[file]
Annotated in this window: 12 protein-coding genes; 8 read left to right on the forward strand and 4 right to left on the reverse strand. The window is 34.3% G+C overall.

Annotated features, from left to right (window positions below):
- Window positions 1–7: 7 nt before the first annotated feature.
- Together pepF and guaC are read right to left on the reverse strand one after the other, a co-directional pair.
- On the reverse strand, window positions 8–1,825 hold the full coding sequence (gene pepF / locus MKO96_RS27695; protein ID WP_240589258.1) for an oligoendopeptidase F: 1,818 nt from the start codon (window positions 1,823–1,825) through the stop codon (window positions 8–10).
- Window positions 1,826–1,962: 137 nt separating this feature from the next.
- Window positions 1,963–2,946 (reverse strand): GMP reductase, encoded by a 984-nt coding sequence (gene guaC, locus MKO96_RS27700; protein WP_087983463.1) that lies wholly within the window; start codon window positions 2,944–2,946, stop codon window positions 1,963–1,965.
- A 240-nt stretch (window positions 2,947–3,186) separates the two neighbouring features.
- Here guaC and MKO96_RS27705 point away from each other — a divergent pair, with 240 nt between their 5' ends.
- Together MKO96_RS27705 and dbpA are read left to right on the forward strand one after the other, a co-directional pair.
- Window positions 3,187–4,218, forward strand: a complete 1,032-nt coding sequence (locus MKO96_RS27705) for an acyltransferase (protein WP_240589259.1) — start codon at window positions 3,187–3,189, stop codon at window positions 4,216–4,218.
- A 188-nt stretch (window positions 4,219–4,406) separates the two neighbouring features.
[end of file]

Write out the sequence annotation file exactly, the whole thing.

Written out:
Annotated in this window: 12 protein-coding genes; 8 read left to right on the forward strand and 4 right to left on the reverse strand. The window is 34.3% G+C overall.

Annotated features, from left to right (window positions below):
- Window positions 1–7: 7 nt before the first annotated feature.
- Together pepF and guaC are read right to left on the reverse strand one after the other, a co-directional pair.
- On the reverse strand, window positions 8–1,825 hold the full coding sequence (gene pepF / locus MKO96_RS27695; protein ID WP_240589258.1) for an oligoendopeptidase F: 1,818 nt from the start codon (window positions 1,823–1,825) through the stop codon (window positions 8–10).
- Window positions 1,826–1,962: 137 nt separating this feature from the next.
- Window positions 1,963–2,946 (reverse strand): GMP reductase, encoded by a 984-nt coding sequence (gene guaC, locus MKO96_RS27700; protein WP_087983463.1) that lies wholly within the window; start codon window positions 2,944–2,946, stop codon window positions 1,963–1,965.
- A 240-nt stretch (window positions 2,947–3,186) separates the two neighbouring features.
- Here guaC and MKO96_RS27705 point away from each other — a divergent pair, with 240 nt between their 5' ends.
- Together MKO96_RS27705 and dbpA are read left to right on the forward strand one after the other, a co-directional pair.
- Window positions 3,187–4,218, forward strand: a complete 1,032-nt coding sequence (locus MKO96_RS27705) for an acyltransferase (protein WP_240589259.1) — start codon at window positions 3,187–3,189, stop codon at window positions 4,216–4,218.
- A 188-nt stretch (window positions 4,219–4,406) separates the two neighbouring features.